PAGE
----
As Webster 1913 says below, "Juggernaut" is a version of "Jagannatha," a title of the Hindu god Krishna. Jagannatha is derived from the Sanskrit words "jagan" (world) and "nath" (lord). Each year at Puri in India, there's a procession where worshippers pull a cart carrying a giant representation of the deity, essentially a temple on wheels, and probably through accident, people have been crushed under the cart. Stories of large numbers of people throwing themselves under the cart on purpose were once widespread in Europe but are false.
Because of this ceremony, by the 19th century "juggernaut" in English came to mean either something requiring blind sacrifice, or a massive relentless force, person, institution, etc. that crushes everything in its path. (This latter "unstoppable" meaning is presumably the one the X-Men character in Mitchievious' writeup is named for.) Less metaphorically, "juggernaut" is also a somewhat pejorative British/Canadian/New Zealander name for a long articulated truck/lorry (US "tractor-trailer," 18-wheeler" or "semi"); that usage dates from the 1960s.
In 1974, Juggernaut was the name of an action movie directed by Richard Lester, and written by Richard DeKoker and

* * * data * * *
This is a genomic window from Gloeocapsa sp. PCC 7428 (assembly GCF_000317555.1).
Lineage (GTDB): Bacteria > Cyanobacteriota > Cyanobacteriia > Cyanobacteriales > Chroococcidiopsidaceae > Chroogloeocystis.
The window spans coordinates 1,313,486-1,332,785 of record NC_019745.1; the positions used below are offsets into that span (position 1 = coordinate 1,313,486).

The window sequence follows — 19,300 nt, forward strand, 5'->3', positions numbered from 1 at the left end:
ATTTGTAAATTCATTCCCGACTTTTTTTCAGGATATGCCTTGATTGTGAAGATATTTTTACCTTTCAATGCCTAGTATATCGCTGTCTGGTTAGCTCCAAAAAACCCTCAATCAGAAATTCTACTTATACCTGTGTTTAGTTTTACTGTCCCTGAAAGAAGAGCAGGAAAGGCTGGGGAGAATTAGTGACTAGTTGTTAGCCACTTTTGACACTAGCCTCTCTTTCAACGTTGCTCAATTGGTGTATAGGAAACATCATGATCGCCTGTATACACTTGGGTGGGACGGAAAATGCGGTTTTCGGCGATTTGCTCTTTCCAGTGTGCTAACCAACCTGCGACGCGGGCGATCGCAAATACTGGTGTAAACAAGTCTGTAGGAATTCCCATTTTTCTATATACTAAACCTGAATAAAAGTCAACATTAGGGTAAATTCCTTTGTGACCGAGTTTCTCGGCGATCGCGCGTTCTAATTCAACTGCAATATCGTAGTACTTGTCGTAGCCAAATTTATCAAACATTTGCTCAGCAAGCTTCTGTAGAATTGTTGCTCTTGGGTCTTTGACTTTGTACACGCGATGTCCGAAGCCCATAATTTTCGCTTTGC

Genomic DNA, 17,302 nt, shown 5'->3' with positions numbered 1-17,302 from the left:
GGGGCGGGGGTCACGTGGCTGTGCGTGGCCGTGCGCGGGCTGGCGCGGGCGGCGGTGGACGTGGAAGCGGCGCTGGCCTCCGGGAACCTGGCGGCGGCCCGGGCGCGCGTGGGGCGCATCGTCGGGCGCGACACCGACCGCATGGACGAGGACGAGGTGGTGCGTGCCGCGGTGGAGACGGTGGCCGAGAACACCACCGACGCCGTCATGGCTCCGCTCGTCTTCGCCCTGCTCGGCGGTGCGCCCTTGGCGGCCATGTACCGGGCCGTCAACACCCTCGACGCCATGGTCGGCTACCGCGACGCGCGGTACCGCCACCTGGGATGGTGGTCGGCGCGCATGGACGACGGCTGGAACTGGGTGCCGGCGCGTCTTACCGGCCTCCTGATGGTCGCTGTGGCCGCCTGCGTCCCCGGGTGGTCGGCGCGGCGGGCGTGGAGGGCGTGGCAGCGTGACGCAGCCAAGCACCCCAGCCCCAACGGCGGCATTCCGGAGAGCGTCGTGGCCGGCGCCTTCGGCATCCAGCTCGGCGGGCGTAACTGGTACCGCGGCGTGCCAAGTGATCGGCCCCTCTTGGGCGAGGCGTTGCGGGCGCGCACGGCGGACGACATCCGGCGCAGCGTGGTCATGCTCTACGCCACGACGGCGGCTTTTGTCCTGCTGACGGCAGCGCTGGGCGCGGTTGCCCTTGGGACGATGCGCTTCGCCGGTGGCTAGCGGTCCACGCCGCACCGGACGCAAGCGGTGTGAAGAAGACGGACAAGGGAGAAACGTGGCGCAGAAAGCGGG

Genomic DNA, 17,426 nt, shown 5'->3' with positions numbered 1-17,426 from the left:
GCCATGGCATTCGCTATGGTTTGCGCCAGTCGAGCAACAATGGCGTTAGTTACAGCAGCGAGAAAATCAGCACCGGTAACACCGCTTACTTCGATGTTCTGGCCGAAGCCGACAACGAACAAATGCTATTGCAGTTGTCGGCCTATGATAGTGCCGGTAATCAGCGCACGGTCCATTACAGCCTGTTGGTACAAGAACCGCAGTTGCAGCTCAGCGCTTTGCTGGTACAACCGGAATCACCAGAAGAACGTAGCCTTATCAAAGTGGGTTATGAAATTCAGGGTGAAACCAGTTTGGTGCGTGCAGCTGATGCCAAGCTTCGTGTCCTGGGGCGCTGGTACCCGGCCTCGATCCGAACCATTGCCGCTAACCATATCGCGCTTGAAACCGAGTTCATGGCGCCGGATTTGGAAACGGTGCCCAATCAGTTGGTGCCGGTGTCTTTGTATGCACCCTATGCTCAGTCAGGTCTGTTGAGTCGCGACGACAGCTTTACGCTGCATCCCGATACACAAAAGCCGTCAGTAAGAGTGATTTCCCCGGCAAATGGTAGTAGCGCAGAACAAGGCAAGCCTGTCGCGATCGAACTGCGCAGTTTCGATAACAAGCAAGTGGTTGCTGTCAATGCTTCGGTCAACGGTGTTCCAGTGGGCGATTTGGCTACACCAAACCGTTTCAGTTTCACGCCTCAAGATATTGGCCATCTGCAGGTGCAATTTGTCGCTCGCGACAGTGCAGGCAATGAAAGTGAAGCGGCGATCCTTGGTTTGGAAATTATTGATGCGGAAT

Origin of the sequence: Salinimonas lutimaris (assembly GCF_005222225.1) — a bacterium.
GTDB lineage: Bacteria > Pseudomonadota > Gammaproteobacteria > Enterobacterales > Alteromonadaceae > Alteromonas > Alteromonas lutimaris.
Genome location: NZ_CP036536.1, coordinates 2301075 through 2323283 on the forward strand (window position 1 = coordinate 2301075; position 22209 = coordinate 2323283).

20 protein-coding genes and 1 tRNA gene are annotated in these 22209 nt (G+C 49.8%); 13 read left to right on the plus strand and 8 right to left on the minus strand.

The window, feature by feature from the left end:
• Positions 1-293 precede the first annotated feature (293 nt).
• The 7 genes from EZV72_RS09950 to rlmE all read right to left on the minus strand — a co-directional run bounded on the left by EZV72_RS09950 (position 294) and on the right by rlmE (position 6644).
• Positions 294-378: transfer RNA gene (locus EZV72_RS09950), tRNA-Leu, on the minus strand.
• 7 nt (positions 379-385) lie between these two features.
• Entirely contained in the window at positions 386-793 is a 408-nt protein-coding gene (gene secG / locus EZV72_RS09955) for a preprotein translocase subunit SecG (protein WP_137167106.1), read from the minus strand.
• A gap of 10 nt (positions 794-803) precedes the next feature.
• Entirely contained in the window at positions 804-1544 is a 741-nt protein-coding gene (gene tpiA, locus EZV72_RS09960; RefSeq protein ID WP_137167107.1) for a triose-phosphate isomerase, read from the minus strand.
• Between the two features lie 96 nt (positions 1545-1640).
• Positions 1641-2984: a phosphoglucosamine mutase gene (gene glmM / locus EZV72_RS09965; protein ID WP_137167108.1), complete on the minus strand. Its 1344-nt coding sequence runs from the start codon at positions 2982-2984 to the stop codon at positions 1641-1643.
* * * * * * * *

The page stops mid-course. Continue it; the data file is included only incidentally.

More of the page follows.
Alan Plater, featuring a terrorist who'd planted bombs aboard a luxury cruise ship and threatened to set them off unless he received his monetary demands. ("Speed meets The Poseidon Adventure," as one IMDB user put it.) Richard Harris plays the bomb expert trying to find and nullify the bombs. It also features Omar Sharif, David Hemmings, Anthony Hopkins, Shirley Knight, Ian Holm, Clifton James and Roy Kinnear. The same title was used by a 1936 Boris Karloff mystery about an evil doctor and a rich woman who plan to poison her husband; a 1968 documentary short about a truck convoy carrying the seventy-ton heart of an atomic reactor; a 2003 documentary about the Hindu ritual; a 1990 adult film; as well as the alternate title of the 1982 video game Sinistar, the subtitle of 1998's Quake 2, and the name of a 1999 Playstation game.
Juggernaut has also become the name of: a New York theater company, a New York community action non-profit, a group organizing electronic dance music events in New York City and Miami Beach, Florida, a South Carolina band who describe themselves as "Southern beer metal revivial," an English record label, a session hijacking computer program, and a remote-control truck that can be made from a kit.